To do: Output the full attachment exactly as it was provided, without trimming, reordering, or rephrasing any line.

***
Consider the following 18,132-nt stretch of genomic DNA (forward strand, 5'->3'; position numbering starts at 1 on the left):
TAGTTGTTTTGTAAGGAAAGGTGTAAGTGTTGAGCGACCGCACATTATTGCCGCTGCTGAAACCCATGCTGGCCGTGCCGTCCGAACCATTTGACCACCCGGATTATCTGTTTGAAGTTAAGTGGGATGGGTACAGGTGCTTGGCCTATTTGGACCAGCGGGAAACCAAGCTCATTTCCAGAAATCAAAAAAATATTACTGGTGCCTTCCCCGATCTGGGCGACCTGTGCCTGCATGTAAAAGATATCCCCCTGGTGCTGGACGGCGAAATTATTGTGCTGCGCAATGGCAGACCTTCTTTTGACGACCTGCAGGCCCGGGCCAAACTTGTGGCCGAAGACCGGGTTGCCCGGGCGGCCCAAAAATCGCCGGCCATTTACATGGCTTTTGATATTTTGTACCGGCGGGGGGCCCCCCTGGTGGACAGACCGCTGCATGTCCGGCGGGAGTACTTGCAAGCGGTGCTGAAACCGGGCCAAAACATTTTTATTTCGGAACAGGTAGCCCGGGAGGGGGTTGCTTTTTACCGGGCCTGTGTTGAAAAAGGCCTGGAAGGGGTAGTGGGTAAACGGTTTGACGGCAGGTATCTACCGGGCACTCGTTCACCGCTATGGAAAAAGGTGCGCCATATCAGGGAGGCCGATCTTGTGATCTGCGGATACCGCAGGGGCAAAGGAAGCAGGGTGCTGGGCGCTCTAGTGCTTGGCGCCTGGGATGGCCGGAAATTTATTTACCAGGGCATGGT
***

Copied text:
Consider the following 18,132-nt stretch of genomic DNA (forward strand, 5'->3'; position numbering starts at 1 on the left):
TAGTTGTTTTGTAAGGAAAGGTGTAAGTGTTGAGCGACCGCACATTATTGCCGCTGCTGAAACCCATGCTGGCCGTGCCGTCCGAACCATTTGACCACCCGGATTATCTGTTTGAAGTTAAGTGGGATGGGTACAGGTGCTTGGCCTATTTGGACCAGCGGGAAACCAAGCTCATTTCCAGAAATCAAAAAAATATTACTGGTGCCTTCCCCGATCTGGGCGACCTGTGCCTGCATGTAAAAGATATCCCCCTGGTGCTGGACGGCGAAATTATTGTGCTGCGCAATGGCAGACCTTCTTTTGACGACCTGCAGGCCCGGGCCAAACTTGTGGCCGAAGACCGGGTTGCCCGGGCGGCCCAAAAATCGCCGGCCATTTACATGGCTTTTGATATTTTGTACCGGCGGGGGGCCCCCCTGGTGGACAGACCGCTGCATGTCCGGCGGGAGTACTTGCAAGCGGTGCTGAAACCGGGCCAAAACATTTTTATTTCGGAACAGGTAGCCCGGGAGGGGGTTGCTTTTTACCGGGCCTGTGTTGAAAAAGGCCTGGAAGGGGTAGTGGGTAAACGGTTTGACGGCAGGTATCTACCGGGCACTCGTTCACCGCTATGGAAAAAGGTGCGCCATATCAGGGAGGCCGATCTTGTGATCTGCGGATACCGCAGGGGCAAAGGAAGCAGGGTGCTGGGCGCTCTAGTGCTTGGCGCCTGGGATGGCCGGAAATTTATTTACCAGGGCATGGT